W.C. No. 4-633-192.Industrial Claim Appeals Office.
November 12, 2009.
The claimant seeks review of an order of Administrative Law Judge Jones (ALJ) dated May 26, 2009 that denied his request to increase his average weekly wage (AWW). We affirm.
Several of the ALJ’s findings of fact are summarized as follows. The claimant sustained an admitted injury to his low back on October 30, 2003, while self-employed. His AWW at the time of the accident was $615.39 for an annual salary of about $30,000. According to the respondents’ witnesses, the insurer based the employer’s insurance premiums on the salaries reported by the employer in 2003. The claimant received temporary total disability payments from April to July 2005, but did not request a change in his AWW. The claimant later sold his business. The claimant earned about $99,000 in 2008 and reached maximum medical improvement on July 29, 2008. The ALJ concluded that it was appropriate under the circumstances not to increase the claimant’s AWW and denied his claim for a higher AWW.
We initially note that, on its face, the ALJ’s order may appear to be interlocutory. See, e.g., Steed v. Custom Leasing, Inc., W.C. No. 4-628-575 (September 8, 2008) (dismissing appeal of AWW as interlocutory). However, it appears from the record that the claimant challenged the amount of permanent partial disability benefits in conjunction with his request for a higher AWW. We therefore consider the merits of the claimant’s appeal.
The ALJ’s findings are not disputed. The parties assert that the ALJ declined to increase the claimant’s AWW based on her finding that the claimant did not demonstrate a diminution in his earning power. They further recognize that the ALJ expressly considered the underwriting practices of the insurer. The parties also refer to the same body of cases in support of their respective positions.
The objective when calculating the AWW is to arrive at a “fair approximation of the claimant’s wage loss and diminished earning capacity.” Campbell v. IBM Corp., 867 P.2d 77, 82 (Colo. App. 1993). Although the ALJ’s authority to determine a fair AWW is discretionary, a court may intervene if failure to exercise such discretion results in a manifest injustice which deprives the claimant of fair compensation. Id.
In Avalanche Industries, Inc. v. Clark, 198 P.3d 589 (Colo. 2008), the Supreme Court of Colorado recently affirmed the ALJ’s exercise of discretion in calculating a claimant’s AWW. The court noted the discretionary exception in § 8-42-102(3) C.R.S. 2008, which provides that the ALJ, in each particular case, may compute the average weekly wage in such a manner and by such method as will, in the opinion of the ALJ, fairly determine the employee’s AWW. The court held that § 8-42-102(2), as the “default provision,” of the statute requires the AWW to be calculated “upon the monthly, weekly, daily, hourly, or other remuneration” received by the injured worker “at the time of the injury.” However, in Avalanche, the court also held that the default provision is expressly subordinated or made subject to the discretionary exception found in § 8-42-102(3).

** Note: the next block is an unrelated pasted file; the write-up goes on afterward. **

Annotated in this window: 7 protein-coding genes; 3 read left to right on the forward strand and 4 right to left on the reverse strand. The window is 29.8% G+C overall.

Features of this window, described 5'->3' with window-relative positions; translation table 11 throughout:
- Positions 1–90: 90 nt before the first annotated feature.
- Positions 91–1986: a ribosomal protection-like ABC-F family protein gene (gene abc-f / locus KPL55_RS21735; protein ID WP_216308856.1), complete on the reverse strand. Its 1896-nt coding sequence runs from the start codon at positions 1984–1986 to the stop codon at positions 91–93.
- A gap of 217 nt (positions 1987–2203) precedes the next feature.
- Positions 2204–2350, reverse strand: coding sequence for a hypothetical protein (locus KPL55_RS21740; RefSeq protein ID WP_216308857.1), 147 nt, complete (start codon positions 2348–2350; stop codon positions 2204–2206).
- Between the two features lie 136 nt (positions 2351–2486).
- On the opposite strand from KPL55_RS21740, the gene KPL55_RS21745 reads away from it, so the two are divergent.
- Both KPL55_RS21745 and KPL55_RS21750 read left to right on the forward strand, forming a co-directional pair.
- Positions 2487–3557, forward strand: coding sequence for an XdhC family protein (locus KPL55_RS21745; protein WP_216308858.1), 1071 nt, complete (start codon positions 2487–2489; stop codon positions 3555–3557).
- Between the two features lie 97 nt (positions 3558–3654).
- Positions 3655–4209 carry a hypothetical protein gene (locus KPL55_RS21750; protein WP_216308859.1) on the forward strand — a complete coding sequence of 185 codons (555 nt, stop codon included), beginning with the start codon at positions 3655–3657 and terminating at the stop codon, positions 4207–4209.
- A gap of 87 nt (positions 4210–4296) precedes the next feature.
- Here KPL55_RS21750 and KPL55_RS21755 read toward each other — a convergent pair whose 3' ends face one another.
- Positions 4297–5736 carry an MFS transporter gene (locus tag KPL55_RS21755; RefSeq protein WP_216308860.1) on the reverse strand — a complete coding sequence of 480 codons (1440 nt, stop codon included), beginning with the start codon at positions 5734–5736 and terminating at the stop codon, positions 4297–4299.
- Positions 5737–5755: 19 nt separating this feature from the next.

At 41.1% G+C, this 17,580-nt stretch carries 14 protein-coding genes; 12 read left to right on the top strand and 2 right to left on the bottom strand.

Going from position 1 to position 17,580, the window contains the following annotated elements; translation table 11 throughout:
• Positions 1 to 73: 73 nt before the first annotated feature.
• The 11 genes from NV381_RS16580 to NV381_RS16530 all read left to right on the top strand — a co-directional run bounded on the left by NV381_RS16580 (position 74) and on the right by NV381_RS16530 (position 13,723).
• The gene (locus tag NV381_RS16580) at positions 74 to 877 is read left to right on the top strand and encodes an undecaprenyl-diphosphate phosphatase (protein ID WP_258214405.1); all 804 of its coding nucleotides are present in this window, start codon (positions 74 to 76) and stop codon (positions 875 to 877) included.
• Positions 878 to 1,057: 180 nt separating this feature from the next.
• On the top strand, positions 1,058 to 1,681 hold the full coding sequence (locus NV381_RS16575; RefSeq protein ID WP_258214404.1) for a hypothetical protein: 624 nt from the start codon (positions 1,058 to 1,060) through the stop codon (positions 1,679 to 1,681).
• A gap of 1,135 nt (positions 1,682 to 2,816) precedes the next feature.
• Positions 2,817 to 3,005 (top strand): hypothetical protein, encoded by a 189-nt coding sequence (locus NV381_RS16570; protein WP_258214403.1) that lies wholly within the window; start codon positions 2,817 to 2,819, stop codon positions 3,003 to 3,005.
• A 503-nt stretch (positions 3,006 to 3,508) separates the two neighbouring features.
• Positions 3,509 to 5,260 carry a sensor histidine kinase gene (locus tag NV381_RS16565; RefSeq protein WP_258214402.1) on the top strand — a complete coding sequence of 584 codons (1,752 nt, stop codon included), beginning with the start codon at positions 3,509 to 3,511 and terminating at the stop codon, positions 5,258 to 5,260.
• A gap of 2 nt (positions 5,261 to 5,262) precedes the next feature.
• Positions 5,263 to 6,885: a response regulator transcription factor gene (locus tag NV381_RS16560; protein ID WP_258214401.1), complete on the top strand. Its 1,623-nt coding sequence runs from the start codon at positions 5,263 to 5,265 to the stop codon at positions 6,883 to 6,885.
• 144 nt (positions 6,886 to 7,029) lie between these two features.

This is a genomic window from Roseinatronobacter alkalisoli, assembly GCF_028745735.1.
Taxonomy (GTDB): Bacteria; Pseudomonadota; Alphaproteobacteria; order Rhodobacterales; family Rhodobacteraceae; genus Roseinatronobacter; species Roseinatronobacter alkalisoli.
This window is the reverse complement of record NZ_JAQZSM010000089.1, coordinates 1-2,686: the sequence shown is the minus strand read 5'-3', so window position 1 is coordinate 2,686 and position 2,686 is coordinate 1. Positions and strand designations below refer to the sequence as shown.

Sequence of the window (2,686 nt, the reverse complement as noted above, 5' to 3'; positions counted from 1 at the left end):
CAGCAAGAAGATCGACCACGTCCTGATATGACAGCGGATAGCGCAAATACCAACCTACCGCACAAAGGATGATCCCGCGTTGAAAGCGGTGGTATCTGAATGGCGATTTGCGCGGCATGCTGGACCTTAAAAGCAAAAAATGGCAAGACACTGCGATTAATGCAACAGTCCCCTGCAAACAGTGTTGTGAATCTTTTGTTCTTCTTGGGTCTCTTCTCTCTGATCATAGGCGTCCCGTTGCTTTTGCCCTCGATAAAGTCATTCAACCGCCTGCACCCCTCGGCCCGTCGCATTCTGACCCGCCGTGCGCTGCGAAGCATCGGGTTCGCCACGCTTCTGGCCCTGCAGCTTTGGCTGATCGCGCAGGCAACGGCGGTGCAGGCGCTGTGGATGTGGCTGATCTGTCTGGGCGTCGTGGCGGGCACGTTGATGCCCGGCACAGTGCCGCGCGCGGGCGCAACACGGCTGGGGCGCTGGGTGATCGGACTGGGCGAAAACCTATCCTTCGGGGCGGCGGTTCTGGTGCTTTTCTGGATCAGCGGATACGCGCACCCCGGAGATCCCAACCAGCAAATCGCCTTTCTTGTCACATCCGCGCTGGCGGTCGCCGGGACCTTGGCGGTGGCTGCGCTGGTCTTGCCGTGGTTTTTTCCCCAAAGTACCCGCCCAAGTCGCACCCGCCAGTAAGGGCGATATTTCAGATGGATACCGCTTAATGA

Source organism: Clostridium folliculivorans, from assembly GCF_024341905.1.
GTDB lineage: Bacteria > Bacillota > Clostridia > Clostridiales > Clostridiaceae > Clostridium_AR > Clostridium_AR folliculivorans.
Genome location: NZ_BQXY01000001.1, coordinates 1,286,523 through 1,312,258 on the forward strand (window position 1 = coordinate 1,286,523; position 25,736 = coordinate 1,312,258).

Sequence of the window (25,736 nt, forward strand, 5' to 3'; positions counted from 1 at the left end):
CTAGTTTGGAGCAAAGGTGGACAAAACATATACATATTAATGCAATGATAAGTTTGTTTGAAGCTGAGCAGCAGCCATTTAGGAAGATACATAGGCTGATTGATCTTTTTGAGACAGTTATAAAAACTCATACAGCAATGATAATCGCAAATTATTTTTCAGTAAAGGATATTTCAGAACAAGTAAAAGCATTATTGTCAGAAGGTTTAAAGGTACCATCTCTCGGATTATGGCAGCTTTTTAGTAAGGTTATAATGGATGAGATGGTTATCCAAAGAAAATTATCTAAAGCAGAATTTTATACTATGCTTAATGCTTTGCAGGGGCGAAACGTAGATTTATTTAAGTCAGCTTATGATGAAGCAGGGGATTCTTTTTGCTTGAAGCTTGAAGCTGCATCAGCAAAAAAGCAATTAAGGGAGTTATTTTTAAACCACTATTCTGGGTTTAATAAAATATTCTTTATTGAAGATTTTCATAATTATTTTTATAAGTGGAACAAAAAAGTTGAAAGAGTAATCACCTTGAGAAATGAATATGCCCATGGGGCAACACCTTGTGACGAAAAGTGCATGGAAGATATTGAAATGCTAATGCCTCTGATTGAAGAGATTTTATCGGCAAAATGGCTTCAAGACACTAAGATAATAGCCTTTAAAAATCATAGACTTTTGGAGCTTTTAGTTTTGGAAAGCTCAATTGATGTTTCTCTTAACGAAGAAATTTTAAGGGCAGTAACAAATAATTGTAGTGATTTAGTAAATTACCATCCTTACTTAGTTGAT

The claimant asserts that the ALJ erred by not applying the discretionary provision when the claimant was found to earn less at the time of his accident than when he reached maximum medical improvement and his condition worsened. An abuse of discretion exists when the ALJ’s order is beyond the bounds of reason, as where it is unsupported by the evidence or contrary to law. Pizza Hut v. Industrial Claim Appeals Office, 18 P.3d 867, 869 (Colo. App. 2001). However, we may not interfere with the ALJ’s findings of fact if supported by substantial evidence in the record. Section 8-43-301(8), CR.S. 2009. This standard of review requires us to uphold the ALJ’s resolution of conflicts in the evidence, credibility determinations, and plausible inferences drawn from the record. Wilson v. Industrial Claim Appeals Office, 81 P.3d 1117 (Colo. App. 2003).
As noted by the parties the ALJ found no “demonstrable diminution in earning power” and cited the claimant’s tripling of his salary at the time he reached maximum medical improvement. Findings of Fact, Conclusions of Law, and Order (Order) at 4, ¶ 7. Although the claimant asserts that the ALJ should have found his increase in earning power to mandate a higher AWW, we cannot say that the ALJ’s contrary inference constitutes an abuse of discretion. Moreover, as we read the ALJ’s order, the ALJ was not persuaded that applying the default provision was unfair where the claimant did not
seek an adjustment to his AWW when he was actually disabled and receiving disability benefits. It therefore appears from the order that the ALJ inferred from the claimant’s failure to seek an increase in his AWW during his “brief period” of disability that the claimant’s existing AWW was sufficient under the circumstances. Order at 5, ¶ 6.
The ALJ applied the proper analysis and determined that it was fair under the circumstances to use the claimant’s AWW based on wages received at the time of his injury. We decline the claimant’s invitation to effectively conclude that a claimant found to have increased his earnings after the time of his accident is entitled to an alternative calculation of his AWW as a matter of law.
IT IS THEREFORE ORDERED that the ALJ’s order dated May 26, 2009 is affirmed.
INDUSTRIAL CLAIM APPEALS PANEL
______________________________ John D. Baird
______________________________ Curt Kriksciun
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JOHN BURGESS, LITTLETON, CO, (Claimant).
AMERICAN FAMILY INSURANCE, SCHOFIELD, WI, (Insurer).
THE ELEY LAW FIRM, Attn: CLIFFORD E ELEY, ESQ., DENVER, CO, (For Claimant).
NATHAN, BREMER, DUMM mYERS, PC, Attn: MARK DUMM, ESQ., DENVER, CO, (For Respondents).